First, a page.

8. Mount Shavano
Mount Shavano is one of the southernmost fourteeners. It is usually climbed together with Tabeguache Peak. All routes are in the Class 2 category. One of its biggest attractions is known as the “Angel of Shavano.” On Mount Shavano’s east face, during the spring and early summer, the snow-filled gullies look to some like an angel with outstretched wings.
9. La Plata Peak
La Plata Peak measures in at 14,336 feet. It derives its name from the Spanish word for “silver.” It was first climbed on July 26th, 1873 by the Hayden Survey Team. The rugged but magnificent Ellingwood Ridge is one of La Plata's main attractions. It is a technical, two mile route which requires a lot of experience to travel.
10. Blanca Peak
Situated 14,345 feet above sea level, Blanca Peak was first ascended on August 14, 1874 by the Wheeler Survey team. However, the team stumbled upon a stone structure. Spaniards or Ute Indians might have built the structure, some speculate. The Navajo people consider Blanca Peak one of their sacred mountains. Blanca has three access points: Huerfano River Valley for the technically skilled; Blanca US 160 is the traditional route; and Lake Como is the standard route.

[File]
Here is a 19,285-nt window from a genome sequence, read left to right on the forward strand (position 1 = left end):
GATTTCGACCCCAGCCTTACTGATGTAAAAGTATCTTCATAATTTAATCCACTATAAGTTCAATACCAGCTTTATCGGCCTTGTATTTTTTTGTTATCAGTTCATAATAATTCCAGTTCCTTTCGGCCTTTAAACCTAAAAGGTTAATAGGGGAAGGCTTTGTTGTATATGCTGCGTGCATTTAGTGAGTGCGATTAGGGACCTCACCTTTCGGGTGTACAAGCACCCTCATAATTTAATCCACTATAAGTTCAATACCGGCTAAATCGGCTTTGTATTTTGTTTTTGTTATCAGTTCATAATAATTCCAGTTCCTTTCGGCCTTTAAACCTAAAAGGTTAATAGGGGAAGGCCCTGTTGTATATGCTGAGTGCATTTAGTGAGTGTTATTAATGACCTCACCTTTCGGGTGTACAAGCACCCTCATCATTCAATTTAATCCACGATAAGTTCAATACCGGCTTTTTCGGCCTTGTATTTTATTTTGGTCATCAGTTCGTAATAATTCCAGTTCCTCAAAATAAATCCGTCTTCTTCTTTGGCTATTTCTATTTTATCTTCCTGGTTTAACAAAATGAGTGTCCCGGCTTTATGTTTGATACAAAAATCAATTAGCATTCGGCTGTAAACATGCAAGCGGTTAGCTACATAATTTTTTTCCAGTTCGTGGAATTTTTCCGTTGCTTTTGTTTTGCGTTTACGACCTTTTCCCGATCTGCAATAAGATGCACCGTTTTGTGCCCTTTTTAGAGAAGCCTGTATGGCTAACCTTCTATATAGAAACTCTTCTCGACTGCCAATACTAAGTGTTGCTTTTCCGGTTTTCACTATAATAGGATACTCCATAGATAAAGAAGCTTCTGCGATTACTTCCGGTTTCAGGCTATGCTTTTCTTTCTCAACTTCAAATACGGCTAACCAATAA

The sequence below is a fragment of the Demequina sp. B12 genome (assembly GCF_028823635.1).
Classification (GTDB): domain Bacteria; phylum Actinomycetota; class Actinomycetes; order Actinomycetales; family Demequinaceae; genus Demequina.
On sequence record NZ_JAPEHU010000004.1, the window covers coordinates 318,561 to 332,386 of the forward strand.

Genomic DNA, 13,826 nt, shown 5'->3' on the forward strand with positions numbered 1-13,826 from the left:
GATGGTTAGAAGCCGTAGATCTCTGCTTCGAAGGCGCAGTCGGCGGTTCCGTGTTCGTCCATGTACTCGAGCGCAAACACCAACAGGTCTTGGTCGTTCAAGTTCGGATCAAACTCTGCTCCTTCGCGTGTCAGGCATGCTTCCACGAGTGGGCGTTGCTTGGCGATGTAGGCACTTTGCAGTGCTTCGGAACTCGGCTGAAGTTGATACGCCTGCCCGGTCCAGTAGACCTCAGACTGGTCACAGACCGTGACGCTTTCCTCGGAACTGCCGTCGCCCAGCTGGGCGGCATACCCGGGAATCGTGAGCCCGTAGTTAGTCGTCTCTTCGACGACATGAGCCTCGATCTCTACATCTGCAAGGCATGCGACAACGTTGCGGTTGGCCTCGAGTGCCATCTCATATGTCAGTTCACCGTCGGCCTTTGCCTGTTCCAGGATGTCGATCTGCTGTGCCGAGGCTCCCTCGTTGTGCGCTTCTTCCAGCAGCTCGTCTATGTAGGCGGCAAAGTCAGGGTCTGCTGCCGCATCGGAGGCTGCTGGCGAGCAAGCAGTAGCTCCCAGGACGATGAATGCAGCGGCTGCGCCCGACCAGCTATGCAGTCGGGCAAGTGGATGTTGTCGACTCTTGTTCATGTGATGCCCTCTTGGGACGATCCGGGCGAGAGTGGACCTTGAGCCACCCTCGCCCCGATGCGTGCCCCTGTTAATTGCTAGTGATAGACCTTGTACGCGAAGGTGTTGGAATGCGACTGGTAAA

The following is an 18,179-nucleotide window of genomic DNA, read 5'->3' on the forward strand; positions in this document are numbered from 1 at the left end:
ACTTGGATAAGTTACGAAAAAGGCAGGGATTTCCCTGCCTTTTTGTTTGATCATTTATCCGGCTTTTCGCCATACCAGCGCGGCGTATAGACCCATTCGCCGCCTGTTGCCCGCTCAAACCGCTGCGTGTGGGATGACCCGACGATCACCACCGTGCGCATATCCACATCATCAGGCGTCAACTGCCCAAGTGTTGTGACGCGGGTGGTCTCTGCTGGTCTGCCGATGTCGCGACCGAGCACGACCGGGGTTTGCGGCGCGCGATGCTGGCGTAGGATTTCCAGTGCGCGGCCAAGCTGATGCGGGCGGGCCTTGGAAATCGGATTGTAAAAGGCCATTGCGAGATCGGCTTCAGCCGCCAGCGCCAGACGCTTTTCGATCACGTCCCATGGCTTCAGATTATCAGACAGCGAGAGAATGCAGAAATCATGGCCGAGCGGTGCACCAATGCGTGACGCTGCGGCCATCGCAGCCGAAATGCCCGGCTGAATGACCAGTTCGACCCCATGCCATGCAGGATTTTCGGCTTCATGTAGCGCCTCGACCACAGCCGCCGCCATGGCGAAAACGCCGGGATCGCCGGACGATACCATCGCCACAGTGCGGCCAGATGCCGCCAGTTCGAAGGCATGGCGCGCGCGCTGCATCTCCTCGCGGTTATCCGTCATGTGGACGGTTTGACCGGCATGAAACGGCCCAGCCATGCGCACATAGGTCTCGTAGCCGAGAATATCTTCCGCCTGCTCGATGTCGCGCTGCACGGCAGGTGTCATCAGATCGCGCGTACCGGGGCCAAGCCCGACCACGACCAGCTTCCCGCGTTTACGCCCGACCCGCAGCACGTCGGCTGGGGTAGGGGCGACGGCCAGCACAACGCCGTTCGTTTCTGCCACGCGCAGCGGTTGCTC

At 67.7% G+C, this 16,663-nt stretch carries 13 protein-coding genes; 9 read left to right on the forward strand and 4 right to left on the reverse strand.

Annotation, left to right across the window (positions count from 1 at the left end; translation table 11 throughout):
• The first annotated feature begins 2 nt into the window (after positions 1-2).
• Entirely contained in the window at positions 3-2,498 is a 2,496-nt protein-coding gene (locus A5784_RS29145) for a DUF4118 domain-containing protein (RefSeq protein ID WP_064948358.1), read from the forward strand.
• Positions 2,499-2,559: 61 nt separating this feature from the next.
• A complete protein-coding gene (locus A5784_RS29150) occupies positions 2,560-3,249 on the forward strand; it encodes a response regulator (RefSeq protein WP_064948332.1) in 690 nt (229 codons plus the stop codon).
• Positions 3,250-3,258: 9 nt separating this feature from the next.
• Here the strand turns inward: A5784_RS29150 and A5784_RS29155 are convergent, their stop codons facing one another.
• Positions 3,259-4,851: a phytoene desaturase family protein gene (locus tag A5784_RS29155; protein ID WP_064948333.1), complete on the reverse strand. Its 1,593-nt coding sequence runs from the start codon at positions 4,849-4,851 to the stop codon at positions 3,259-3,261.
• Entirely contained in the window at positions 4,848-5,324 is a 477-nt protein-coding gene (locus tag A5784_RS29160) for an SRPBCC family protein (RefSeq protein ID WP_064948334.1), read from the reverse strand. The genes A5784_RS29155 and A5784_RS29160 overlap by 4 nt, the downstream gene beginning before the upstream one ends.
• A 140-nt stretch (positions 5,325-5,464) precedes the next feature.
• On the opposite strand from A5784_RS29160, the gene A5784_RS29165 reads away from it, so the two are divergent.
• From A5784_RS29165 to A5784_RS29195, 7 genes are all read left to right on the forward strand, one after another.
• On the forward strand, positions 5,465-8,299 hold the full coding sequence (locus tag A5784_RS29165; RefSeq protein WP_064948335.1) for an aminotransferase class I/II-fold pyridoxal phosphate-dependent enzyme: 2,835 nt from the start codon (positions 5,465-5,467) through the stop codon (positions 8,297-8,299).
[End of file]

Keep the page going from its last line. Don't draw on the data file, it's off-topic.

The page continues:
Mapping the 14ers with a Wendy Gold Push Pin Travel Map
If you ever get to climb one of these fourteeners yourself, or you know someone who has, Wendy Gold’s push pin map of the Colorado Fourteeners makes a terrific gift to celebrate the achievement. This hiking travel map features 53 official Fourteener mountain peaks and includes personalization with the name of the courageous climber. The map is professionally printed on archival quality paper or cotton blend canvas and is available in three sizes. Included with the map are 100 map pins for marking your hikes, travels, and adventures throughout the Fourteeners. Each map is handmade in the USA and makes a fantastic keepsake for maintaining the memories of one’s travels through the magnificent 14er mountains.